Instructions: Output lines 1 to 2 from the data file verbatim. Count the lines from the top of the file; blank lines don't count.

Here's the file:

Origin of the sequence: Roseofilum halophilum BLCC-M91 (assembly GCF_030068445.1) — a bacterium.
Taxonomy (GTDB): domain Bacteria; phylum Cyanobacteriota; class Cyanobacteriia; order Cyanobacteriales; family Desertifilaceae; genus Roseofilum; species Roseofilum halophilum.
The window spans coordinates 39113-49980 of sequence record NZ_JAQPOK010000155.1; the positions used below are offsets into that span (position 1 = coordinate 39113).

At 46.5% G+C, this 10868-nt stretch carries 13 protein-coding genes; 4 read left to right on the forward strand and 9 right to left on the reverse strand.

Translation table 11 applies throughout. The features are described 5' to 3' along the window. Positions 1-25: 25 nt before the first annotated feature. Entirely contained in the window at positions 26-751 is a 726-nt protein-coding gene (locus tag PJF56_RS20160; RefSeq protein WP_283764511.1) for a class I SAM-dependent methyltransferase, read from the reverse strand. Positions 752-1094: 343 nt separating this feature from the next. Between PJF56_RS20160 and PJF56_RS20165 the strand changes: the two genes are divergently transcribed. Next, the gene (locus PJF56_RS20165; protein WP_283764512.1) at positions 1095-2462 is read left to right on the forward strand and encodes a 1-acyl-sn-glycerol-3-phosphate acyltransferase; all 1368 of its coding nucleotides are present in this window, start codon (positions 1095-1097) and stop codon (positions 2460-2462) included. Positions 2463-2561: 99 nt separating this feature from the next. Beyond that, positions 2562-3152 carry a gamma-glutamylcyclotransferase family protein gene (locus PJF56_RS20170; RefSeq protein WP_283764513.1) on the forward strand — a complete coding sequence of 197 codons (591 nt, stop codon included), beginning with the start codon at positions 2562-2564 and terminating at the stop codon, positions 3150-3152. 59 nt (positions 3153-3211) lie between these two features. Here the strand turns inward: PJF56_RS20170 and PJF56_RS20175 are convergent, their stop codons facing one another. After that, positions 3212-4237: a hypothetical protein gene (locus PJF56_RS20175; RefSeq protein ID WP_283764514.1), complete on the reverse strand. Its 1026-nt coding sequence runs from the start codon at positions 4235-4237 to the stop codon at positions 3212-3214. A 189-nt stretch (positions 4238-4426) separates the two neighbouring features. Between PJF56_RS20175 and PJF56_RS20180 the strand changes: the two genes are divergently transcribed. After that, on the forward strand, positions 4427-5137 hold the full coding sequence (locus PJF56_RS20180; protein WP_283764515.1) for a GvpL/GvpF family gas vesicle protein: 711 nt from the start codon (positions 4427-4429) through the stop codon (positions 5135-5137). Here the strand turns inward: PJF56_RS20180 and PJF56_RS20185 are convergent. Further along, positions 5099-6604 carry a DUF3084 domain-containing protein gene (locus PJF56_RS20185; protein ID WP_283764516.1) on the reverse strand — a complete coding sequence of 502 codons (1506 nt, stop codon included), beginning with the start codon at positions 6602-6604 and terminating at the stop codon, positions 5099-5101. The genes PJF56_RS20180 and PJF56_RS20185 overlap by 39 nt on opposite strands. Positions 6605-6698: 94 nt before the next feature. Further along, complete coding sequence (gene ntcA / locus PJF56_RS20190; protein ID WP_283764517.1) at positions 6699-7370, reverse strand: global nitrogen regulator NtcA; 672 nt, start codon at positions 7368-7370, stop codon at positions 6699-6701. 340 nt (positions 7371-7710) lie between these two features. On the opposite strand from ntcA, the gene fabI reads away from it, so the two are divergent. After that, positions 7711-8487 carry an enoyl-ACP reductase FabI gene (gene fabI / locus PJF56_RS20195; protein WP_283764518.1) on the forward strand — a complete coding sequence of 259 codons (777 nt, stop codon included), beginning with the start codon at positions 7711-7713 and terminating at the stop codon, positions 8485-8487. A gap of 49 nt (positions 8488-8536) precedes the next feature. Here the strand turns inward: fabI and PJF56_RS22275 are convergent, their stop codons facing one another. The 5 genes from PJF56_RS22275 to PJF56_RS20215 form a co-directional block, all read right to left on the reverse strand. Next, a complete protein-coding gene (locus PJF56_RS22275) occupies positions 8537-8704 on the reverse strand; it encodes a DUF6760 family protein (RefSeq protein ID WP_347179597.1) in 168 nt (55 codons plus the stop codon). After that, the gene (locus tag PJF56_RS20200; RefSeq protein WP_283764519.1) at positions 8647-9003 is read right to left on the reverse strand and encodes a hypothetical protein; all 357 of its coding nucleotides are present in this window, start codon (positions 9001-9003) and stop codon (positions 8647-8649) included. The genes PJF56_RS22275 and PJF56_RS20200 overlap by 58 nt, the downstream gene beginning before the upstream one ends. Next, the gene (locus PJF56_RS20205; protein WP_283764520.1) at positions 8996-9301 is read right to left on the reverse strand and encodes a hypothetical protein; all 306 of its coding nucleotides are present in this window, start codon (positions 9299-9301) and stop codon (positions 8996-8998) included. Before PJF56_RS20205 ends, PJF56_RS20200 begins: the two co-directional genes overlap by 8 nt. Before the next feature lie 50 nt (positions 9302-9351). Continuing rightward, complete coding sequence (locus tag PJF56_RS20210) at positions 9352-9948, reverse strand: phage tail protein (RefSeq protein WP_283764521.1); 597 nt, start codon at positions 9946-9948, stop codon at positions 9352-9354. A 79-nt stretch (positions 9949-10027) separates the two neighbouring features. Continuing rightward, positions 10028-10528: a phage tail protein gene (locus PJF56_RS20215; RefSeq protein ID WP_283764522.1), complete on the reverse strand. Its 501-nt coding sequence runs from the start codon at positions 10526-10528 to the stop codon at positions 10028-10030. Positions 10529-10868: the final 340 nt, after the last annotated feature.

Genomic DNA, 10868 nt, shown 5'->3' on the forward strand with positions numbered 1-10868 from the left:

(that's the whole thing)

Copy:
Origin of the sequence: Roseofilum halophilum BLCC-M91 (assembly GCF_030068445.1) — a bacterium.
Taxonomy (GTDB): domain Bacteria; phylum Cyanobacteriota; class Cyanobacteriia; order Cyanobacteriales; family Desertifilaceae; genus Roseofilum; species Roseofilum halophilum.